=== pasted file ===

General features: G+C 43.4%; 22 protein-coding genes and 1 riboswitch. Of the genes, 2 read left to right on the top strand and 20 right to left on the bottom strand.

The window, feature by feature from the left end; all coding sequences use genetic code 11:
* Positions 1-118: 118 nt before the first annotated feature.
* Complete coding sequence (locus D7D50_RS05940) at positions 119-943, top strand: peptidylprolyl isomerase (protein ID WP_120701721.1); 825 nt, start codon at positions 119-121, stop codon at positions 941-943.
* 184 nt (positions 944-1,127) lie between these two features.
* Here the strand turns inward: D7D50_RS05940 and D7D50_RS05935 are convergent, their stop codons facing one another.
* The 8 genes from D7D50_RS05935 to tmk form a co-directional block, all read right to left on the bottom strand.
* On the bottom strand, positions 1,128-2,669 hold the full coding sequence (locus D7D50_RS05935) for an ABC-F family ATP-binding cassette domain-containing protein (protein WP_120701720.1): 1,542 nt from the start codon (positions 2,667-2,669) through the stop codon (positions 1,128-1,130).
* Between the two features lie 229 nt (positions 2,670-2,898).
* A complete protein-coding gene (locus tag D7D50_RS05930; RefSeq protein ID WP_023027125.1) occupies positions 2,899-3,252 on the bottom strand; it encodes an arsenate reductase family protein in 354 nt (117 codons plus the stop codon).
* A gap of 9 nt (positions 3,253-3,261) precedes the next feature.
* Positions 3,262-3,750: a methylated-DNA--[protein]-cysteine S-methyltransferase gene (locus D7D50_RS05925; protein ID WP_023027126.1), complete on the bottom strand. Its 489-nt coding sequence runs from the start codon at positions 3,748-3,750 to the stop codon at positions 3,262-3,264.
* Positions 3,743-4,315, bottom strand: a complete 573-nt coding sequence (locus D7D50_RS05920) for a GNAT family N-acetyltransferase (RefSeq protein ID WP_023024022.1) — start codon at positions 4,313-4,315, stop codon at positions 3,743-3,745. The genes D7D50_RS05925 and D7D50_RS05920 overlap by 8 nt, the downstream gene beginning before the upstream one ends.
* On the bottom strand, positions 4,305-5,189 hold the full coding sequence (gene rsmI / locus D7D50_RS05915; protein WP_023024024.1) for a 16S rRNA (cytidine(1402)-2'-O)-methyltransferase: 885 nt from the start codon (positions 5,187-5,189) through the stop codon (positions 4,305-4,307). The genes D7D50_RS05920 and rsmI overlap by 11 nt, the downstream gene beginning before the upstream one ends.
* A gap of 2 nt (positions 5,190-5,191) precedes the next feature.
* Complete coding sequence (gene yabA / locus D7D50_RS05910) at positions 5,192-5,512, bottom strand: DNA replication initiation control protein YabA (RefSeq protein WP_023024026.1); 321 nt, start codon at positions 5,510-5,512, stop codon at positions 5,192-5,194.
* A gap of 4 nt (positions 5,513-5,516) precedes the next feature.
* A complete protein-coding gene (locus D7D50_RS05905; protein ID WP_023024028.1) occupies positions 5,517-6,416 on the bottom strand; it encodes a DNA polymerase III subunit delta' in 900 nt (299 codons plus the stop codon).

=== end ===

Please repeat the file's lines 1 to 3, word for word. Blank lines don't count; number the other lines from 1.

General features: G+C 43.4%; 22 protein-coding genes and 1 riboswitch. Of the genes, 2 read left to right on the top strand and 20 right to left on the bottom strand.

The window, feature by feature from the left end; all coding sequences use genetic code 11:
* Positions 1-118: 118 nt before the first annotated feature.